Standards with the same topic and subject but for other grades
Mathematical relationships exist in patterns. There are an infinite number of patterns.
Describe numerical and geometric patterns formed by using concrete materials and calculators.
Identify, create, describe, and extend patterns using concrete materials, number lines, tables, or pictures.
Students in grades three and four had experiences working with input/output tables to determine the rule or a missing value. Generalizing patterns to identify rules and applying rules builds the foundation for functional thinking. Sample input/output tables that require determination of the rule or missing terms can be found below: [Graphic cannot be reproduced].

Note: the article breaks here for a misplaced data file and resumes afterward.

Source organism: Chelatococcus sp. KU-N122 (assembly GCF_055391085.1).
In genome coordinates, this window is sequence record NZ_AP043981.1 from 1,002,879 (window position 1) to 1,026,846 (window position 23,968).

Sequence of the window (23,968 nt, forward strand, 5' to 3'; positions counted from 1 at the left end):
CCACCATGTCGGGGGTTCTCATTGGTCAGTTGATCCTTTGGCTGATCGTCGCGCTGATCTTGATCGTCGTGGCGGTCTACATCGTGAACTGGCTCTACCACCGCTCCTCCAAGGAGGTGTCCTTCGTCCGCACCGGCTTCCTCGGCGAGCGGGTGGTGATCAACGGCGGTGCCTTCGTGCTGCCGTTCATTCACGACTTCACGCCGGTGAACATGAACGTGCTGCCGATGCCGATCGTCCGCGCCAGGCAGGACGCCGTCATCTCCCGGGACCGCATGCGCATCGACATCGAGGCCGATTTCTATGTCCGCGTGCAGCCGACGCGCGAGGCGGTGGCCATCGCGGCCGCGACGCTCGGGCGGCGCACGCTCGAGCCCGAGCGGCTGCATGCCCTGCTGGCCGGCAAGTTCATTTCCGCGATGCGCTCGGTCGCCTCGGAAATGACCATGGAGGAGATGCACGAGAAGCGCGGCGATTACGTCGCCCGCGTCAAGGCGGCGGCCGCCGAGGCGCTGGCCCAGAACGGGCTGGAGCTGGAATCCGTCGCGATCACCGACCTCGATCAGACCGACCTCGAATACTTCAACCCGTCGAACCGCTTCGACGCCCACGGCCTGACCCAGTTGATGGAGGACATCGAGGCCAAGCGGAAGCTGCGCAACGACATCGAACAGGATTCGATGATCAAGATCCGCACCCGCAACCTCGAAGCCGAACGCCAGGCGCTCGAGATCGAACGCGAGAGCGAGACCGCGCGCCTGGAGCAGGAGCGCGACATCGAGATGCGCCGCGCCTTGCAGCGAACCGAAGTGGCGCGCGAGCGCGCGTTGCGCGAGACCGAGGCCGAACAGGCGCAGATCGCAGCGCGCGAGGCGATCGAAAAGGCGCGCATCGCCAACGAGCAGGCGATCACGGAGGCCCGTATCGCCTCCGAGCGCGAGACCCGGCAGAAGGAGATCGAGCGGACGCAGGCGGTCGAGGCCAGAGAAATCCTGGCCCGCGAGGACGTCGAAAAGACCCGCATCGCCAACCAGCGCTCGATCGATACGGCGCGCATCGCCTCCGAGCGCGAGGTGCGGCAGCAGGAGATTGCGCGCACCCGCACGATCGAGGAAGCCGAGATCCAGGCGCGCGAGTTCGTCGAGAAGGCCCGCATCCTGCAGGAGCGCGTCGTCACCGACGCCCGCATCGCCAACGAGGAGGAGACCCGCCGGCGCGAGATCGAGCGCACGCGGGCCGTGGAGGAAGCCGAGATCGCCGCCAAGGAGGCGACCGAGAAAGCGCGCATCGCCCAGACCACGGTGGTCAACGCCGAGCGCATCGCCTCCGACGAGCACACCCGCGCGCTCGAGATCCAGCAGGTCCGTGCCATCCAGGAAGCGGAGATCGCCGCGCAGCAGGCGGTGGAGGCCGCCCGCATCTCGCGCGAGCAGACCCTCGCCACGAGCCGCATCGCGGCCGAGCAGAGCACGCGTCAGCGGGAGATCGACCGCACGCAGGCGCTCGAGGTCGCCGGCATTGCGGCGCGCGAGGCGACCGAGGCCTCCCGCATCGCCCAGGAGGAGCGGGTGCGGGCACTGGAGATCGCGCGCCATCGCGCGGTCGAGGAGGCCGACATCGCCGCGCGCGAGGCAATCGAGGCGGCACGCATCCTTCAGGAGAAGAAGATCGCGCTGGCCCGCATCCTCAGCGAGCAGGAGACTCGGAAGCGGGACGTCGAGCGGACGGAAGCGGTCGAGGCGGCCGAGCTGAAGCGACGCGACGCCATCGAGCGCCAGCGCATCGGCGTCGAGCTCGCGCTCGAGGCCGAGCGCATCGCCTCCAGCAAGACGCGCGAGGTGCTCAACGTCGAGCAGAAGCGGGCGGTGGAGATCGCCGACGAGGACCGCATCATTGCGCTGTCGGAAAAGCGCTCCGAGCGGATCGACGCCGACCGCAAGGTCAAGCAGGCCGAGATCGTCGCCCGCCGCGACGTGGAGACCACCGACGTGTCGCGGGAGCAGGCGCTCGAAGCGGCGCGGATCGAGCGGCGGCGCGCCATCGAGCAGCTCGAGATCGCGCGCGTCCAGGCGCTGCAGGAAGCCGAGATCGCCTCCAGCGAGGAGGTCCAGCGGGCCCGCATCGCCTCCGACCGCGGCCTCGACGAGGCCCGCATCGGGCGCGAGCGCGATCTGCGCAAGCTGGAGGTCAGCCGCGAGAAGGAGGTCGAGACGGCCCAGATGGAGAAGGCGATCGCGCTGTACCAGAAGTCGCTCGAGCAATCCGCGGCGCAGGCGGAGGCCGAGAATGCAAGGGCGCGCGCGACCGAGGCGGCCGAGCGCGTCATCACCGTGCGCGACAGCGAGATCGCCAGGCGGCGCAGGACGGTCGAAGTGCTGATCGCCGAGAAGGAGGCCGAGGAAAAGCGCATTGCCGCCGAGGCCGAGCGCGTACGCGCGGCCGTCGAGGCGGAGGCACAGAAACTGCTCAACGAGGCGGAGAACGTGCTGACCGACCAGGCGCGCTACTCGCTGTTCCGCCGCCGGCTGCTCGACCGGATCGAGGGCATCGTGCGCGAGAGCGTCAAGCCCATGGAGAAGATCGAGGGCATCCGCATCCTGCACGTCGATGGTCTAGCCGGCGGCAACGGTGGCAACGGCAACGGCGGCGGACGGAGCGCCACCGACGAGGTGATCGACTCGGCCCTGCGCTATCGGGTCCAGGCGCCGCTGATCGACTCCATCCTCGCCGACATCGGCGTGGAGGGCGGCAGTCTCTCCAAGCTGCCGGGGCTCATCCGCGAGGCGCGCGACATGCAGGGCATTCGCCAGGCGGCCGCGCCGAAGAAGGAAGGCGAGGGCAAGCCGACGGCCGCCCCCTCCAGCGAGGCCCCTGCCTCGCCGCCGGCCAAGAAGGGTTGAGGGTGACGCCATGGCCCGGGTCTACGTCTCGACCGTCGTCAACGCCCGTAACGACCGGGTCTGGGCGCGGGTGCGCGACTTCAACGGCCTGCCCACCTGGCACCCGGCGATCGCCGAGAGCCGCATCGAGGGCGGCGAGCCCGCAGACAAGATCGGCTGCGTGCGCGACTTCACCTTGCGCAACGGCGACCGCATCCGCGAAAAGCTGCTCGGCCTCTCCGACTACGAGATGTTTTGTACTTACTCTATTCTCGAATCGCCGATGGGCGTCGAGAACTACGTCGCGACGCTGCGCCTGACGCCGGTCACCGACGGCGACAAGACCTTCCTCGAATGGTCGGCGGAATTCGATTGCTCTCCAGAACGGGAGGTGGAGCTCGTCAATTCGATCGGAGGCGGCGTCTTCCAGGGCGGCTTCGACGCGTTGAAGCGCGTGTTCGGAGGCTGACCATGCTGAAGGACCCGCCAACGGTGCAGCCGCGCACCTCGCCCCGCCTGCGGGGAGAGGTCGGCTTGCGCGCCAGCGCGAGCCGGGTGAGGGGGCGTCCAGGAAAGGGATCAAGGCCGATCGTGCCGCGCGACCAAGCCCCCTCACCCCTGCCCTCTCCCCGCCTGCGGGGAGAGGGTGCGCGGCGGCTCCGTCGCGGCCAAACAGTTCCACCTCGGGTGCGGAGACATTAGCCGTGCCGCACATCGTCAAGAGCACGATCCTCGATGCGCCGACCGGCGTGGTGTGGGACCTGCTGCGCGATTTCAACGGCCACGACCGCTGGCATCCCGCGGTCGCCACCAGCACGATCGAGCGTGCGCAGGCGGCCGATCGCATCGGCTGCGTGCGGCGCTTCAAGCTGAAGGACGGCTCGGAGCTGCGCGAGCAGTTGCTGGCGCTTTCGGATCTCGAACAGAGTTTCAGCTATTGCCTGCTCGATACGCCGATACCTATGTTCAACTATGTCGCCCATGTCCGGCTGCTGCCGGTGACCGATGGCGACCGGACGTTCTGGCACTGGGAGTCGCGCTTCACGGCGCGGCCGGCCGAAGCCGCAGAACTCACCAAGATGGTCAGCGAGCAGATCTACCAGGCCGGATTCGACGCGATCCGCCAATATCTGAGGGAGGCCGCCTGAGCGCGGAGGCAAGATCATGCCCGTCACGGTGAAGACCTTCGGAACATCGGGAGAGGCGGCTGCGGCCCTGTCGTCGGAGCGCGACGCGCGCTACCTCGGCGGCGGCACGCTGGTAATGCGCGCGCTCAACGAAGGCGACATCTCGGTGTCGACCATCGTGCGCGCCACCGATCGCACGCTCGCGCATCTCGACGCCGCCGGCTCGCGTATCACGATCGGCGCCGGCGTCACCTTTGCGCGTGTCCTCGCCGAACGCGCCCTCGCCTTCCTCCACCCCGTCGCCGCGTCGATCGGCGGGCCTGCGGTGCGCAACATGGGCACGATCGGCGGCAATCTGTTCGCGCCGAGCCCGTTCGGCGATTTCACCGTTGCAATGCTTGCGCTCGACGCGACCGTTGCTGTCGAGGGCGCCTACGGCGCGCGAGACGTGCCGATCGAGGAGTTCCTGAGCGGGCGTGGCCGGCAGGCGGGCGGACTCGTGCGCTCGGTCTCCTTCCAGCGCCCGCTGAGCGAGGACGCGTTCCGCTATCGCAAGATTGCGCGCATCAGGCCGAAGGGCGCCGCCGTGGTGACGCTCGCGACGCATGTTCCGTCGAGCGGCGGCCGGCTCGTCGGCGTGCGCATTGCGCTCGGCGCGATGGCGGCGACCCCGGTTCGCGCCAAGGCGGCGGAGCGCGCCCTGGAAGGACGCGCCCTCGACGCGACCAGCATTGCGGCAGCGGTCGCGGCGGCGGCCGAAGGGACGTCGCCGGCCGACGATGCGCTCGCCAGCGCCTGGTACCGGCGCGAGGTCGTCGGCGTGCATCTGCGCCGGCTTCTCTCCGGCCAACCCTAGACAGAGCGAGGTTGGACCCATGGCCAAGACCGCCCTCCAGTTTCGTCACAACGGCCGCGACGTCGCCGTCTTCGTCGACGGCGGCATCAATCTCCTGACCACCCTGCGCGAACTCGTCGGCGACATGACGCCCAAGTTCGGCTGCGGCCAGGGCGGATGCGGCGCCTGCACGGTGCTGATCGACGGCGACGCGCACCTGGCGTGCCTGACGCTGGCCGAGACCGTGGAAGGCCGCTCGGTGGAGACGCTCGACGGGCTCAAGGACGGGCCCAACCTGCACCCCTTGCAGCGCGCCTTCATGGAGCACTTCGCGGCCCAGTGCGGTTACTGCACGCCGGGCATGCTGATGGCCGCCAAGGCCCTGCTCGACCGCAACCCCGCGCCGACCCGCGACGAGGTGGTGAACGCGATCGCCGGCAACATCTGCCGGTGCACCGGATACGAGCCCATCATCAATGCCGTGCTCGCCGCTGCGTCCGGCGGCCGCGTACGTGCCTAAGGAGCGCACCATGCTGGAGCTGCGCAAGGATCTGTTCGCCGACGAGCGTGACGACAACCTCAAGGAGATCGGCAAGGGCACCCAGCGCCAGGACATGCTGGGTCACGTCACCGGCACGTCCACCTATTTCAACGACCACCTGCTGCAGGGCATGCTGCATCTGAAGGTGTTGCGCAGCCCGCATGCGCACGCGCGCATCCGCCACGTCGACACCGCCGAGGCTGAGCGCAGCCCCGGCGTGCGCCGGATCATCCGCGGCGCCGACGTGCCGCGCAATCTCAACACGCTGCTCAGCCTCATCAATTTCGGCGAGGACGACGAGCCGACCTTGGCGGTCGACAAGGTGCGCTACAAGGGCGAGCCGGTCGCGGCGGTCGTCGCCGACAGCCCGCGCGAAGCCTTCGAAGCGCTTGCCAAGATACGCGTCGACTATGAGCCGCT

The student will describe the relationship found in a number pattern and express the relationship.
The student will identify, describe, create, express, and extend number patterns found in objects, pictures, numbers, and tables.
In numeric patterns, students must determine the difference, called the common difference, between each succeeding number in order to determine what is added to each previous number to obtain the next number. Students do not need to use the term common difference at this level.
Transfer a repeating pattern from one representation to another.
Compare similarities and differences between patterns.
Patterns and functions can be represented in many ways and described using words, tables, and symbols.